With a permissive use auto insurance policy, any licensed driver you give permission to drive your car is covered under your insurance. This means friends, family members, or anyone else you lend your keys to is covered in the event of an accident. The coverage and limits on your own policy will apply to the other driver.
A non-permissive use auto policy only provides coverage for the specific named insured driver(s) listed on the policy. If you lend your vehicle to another driver and they get into an accident, your insurance will not provide any coverage for them or the vehicle. You would be solely responsible for the damages. This is the more restrictive option but can save money on premiums since the insurance company is taking on less risk.
- Permissive use is more flexible but typically costs more
- Non-permissive use only covers named drivers so is cheaper but less flexible
- Consider how often you lend your vehicle to others when choosing
- Certain states mandate permissive use, check with your local regulations
Will My Car Insurance Cover Me in Another Car?
In most cases, your auto insurance policy will not cover you when driving another vehicle. Coverage usually follows the vehicle, not the driver. So if you borrow your friend’s car and get in an accident, your own auto policy will not provide coverage. However, there are a few exceptions and additional details to keep in mind:
- Liability coverage will not transfer to the vehicle you’re driving. The insurance follows the vehicle, not the driver.
- The coverage limits on the vehicle you’re driving will apply. If the other vehicle has lower coverage limits than your own policy, you’ll only receive up to the lower amount.
- Regular drivers of the vehicle you borrow still need to be listed on the insurance policy. If you frequently drive another vehicle, you’ll want to be added as a named driver to ensure proper coverage. Anyone living in your household needs to be listed on your policy or excluded.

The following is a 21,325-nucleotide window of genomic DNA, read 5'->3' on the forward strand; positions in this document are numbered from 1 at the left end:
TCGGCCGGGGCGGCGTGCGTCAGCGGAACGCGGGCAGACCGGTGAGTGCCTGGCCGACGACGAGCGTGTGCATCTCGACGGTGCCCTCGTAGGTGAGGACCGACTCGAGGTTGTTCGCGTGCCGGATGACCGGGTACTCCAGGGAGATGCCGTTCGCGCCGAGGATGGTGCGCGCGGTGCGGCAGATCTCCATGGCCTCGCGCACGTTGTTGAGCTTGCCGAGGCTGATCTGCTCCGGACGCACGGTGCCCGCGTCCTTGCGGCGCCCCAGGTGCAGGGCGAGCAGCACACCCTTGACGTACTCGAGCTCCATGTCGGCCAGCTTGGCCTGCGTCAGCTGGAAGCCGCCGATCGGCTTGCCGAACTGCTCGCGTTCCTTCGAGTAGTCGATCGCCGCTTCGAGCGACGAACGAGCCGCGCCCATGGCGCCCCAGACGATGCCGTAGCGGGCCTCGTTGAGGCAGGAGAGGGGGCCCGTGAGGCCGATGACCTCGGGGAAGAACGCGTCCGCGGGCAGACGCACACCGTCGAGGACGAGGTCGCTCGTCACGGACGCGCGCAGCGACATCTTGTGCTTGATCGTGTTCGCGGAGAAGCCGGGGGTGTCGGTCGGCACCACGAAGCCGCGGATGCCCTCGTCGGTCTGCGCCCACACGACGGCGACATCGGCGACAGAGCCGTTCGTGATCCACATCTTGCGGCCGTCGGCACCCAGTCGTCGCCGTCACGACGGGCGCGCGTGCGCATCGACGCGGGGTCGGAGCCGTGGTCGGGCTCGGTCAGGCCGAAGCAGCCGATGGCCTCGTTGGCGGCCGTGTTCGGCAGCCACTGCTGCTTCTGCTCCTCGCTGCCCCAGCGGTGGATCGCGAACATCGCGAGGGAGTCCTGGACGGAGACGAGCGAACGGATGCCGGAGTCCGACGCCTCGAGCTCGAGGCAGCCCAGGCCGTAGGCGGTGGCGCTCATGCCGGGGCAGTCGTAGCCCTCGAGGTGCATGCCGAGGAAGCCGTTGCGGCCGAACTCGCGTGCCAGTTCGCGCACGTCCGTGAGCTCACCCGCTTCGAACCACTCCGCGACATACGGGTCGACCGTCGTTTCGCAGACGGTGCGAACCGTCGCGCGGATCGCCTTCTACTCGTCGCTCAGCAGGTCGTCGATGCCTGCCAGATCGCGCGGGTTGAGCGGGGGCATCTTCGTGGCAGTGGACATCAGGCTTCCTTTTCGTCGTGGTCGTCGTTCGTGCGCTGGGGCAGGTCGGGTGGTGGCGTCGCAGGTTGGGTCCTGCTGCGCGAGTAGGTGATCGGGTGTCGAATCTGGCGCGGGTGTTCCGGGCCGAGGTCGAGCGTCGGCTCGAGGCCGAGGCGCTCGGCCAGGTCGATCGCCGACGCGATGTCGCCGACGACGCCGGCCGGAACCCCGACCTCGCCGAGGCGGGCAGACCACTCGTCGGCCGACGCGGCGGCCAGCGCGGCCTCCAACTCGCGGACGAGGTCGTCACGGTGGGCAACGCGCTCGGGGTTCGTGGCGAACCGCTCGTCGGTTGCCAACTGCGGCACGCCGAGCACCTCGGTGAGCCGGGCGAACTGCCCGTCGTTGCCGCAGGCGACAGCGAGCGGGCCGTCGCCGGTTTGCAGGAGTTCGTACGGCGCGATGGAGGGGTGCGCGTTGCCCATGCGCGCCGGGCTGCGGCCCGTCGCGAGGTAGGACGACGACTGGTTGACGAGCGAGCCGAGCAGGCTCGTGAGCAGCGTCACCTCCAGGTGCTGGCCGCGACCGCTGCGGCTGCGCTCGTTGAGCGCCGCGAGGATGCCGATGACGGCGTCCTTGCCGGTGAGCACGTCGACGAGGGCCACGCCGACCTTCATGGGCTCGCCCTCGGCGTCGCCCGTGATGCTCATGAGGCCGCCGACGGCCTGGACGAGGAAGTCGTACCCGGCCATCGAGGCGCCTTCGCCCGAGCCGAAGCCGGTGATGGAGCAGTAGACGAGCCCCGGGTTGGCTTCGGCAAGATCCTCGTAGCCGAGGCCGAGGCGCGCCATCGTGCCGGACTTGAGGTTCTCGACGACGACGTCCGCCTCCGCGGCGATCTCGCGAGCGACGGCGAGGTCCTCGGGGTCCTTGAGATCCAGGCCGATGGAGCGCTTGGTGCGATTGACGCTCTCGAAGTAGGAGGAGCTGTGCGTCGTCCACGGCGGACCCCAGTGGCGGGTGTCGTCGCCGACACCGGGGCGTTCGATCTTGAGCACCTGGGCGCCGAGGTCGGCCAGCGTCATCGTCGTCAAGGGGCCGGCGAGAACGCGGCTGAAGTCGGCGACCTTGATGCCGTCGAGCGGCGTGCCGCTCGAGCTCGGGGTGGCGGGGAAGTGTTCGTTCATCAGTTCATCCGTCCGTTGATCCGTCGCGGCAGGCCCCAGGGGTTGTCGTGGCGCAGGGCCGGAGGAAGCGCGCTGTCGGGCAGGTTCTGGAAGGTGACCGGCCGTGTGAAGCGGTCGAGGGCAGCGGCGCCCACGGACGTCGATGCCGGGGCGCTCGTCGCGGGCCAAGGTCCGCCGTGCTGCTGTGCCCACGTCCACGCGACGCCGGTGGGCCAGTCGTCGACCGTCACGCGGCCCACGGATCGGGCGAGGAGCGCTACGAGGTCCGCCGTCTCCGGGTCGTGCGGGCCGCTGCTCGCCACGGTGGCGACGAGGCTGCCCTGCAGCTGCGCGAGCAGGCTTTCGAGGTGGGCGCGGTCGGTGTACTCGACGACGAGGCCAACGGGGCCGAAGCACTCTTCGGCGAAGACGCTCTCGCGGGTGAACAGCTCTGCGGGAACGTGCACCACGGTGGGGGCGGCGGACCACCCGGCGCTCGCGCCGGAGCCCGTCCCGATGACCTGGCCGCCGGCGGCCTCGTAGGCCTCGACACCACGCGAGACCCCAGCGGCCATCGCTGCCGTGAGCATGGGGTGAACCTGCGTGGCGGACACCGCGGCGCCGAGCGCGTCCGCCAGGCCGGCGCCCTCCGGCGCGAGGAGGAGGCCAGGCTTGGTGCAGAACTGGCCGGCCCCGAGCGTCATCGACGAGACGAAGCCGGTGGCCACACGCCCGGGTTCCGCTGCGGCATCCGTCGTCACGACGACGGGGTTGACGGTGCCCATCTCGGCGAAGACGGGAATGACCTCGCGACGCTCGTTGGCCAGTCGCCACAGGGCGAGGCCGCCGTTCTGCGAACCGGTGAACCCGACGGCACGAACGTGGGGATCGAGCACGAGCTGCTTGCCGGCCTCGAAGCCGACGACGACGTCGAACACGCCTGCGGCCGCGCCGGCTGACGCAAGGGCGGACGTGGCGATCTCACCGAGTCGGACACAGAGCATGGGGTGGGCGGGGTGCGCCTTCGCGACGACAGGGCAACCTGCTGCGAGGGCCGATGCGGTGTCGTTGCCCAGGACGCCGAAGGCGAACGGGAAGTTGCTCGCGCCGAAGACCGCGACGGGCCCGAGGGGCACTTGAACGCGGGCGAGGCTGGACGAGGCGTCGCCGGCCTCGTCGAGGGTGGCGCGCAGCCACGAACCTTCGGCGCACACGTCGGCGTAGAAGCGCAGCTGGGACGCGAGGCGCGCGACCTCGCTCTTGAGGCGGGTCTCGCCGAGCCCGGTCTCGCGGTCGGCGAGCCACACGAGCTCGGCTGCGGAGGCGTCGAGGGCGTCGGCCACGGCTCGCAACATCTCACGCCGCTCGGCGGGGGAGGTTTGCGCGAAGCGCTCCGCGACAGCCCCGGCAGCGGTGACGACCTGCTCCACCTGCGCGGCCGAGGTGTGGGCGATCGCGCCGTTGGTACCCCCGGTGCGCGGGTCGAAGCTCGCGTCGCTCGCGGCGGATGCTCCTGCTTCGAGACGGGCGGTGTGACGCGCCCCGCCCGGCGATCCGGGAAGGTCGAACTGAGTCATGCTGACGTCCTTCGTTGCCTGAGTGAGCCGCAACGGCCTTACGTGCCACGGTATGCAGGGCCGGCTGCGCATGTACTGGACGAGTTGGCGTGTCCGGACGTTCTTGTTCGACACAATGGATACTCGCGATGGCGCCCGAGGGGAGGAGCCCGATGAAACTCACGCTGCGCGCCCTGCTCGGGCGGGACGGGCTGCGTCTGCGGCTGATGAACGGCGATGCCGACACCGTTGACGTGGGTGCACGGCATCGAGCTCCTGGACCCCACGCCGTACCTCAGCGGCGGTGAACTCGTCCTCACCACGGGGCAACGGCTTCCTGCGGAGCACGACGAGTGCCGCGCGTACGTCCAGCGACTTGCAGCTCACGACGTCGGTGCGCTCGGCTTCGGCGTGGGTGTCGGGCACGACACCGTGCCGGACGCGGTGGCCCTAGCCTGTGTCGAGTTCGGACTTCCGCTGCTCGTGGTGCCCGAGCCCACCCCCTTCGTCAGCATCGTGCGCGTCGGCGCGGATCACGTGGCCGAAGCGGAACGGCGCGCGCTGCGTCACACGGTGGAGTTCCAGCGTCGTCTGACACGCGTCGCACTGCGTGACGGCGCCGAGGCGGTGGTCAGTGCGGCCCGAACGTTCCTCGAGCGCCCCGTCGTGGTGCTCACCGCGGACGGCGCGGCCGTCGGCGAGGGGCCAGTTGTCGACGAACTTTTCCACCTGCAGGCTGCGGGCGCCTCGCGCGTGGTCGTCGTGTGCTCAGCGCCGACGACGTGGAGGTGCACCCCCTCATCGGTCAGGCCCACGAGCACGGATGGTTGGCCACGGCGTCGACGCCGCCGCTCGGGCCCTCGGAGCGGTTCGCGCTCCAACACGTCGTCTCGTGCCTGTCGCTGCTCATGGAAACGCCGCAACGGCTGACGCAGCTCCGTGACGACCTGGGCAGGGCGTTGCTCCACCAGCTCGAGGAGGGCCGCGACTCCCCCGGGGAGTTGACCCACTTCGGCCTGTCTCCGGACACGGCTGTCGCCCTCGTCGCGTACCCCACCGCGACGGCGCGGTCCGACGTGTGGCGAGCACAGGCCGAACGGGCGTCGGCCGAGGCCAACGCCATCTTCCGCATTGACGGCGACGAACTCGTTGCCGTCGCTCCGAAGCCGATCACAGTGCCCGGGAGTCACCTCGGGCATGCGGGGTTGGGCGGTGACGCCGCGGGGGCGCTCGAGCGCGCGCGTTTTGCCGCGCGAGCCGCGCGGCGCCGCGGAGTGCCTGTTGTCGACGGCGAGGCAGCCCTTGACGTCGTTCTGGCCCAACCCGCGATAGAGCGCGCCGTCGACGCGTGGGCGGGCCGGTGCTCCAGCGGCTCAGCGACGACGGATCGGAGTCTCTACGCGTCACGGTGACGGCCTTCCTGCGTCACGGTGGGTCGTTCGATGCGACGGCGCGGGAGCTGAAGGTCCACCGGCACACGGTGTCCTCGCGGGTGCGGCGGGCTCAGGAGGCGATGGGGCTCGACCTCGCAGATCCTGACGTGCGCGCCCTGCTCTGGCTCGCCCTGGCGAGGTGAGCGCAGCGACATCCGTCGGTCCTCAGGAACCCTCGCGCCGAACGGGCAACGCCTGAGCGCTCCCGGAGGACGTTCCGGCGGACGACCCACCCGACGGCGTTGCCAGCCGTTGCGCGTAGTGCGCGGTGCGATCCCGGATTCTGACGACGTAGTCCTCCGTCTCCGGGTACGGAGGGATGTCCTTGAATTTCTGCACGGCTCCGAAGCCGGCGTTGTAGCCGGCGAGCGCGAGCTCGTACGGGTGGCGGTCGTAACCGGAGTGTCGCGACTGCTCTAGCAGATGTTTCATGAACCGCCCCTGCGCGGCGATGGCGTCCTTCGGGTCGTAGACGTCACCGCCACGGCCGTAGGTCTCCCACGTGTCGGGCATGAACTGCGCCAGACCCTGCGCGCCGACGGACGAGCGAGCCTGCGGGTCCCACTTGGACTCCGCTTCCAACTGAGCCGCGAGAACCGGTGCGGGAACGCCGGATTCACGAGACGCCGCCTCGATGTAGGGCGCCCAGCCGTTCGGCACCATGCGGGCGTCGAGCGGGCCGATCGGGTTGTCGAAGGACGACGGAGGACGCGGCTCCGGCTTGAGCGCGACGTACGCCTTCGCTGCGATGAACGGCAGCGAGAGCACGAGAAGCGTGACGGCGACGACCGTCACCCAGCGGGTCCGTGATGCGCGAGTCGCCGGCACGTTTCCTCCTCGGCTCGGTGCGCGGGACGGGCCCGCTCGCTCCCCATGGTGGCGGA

- Exotic or high-value vehicles may not be covered under a standard auto policy. Check with your insurance provider beforehand if borrowing a pricey sports car or luxury vehicle.
- Coverage will not apply if you rent a vehicle for commercial purposes or operate a vehicle without the owner’s consent.
If I Get Hit by Someone Without Insurance, Am I Covered?
Unfortunately, if an uninsured driver hits you, your own auto insurance policy typically won’t cover the damage to your vehicle unless you have full coverage. However, there are a few options you can explore to recover your costs.
File a claim with your own insurance
Even though your insurance won’t pay for repairs if you have liability only, filing a claim will document the accident. This establishes an official record of the incident which may help with the other steps below. Your insurance company may also be able to provide advice for next steps to take. You should consider purchasing uninsured motorist property damage if purchasing liability only. UMPD covers your car’s damage if a known uninsured motorist hits your car. If it’s a hit in run the UMPD coverage will not cover your car because it has to be a known uninsured motorist.
Sue the other driver
You have the right to pursue legal action against the other driver to recover damages. You can file a lawsuit against them to force them to pay for repairs and medical bills if anyone was injured. However, this option can be time-consuming and expensive. If the other driver has no insurance, they may have limited ability to pay a legal settlement.
See if your own policy has uninsured motorist coverage property damage
If you purchased uninsured motorist property damage coverage with your own auto insurance, it may help in this situation. This coverage reimburses you for damage caused by an known uninsured driver. However, it typically only pays out if the other driver is identified and proven to be at fault. Check your specific policy details to confirm if you have this coverage and what the requirements are to use it.
Key Takeaways: Auto Insurance in Illinois – Protecting Your Vehicle and Yourself as a Driver
When it comes to driving in Illinois, protecting yourself and your vehicle is of the utmost importance. Liability coverage protects you from the financial strain of injury or property damage caused to others. And, by not overlooking uninsured/underinsured motorist coverage, you can protect yourself in the event of an accident with an inadequately insured driver. Drive with confidence and peace of mind by choosing the right auto insurance tailored to your needs. Don’t wait until it’s too late, take action today to secure the protection you deserve for yourself and your vehicle.